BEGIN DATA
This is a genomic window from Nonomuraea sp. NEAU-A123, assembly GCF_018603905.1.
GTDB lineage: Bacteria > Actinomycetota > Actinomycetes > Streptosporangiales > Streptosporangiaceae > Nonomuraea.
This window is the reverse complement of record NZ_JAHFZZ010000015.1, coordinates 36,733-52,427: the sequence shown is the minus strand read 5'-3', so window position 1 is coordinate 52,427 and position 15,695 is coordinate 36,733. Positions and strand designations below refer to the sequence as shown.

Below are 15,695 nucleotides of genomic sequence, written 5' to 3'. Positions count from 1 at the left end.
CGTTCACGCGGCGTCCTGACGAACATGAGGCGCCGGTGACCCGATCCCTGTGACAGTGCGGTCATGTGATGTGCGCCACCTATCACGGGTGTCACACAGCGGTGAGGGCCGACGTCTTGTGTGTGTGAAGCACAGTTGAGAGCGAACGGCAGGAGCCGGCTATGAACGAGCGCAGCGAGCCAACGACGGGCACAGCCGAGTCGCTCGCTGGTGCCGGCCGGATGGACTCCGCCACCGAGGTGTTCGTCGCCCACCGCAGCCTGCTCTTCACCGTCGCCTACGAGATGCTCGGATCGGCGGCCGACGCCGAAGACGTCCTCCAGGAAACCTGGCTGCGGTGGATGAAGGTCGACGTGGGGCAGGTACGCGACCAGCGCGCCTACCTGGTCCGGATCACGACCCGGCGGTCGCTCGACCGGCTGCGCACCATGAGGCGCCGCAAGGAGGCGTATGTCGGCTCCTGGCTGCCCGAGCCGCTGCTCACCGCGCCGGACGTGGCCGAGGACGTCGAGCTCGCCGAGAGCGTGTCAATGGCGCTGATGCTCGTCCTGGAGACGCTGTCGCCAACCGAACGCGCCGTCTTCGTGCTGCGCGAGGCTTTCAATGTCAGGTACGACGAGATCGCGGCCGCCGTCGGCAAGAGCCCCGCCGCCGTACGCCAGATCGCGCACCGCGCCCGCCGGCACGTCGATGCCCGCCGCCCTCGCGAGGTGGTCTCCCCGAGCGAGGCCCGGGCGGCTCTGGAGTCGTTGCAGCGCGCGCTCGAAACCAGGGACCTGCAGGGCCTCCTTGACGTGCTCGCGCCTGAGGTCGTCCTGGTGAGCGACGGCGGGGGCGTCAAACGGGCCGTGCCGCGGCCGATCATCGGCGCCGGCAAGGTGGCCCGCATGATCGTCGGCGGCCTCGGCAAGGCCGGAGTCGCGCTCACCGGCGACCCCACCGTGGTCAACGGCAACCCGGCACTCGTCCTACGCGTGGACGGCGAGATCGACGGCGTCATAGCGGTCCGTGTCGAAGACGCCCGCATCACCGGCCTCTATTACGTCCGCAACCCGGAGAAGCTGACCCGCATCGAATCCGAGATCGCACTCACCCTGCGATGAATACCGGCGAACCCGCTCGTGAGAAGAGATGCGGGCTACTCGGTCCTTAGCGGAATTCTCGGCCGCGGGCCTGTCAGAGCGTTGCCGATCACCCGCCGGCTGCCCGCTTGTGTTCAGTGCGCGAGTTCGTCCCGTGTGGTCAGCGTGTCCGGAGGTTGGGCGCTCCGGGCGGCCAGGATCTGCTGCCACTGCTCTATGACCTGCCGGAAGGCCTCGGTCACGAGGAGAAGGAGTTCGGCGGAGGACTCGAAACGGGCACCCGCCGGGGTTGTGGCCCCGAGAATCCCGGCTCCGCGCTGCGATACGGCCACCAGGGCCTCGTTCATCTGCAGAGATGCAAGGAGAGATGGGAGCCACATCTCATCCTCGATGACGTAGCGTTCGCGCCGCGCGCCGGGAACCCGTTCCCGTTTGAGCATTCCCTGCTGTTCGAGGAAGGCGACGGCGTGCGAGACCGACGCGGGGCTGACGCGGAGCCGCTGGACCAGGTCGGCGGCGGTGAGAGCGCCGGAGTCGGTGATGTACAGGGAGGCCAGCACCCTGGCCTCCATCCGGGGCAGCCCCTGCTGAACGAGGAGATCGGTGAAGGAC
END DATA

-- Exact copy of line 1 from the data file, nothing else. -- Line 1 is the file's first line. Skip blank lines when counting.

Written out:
This is a genomic window from Nonomuraea sp. NEAU-A123, assembly GCF_018603905.1.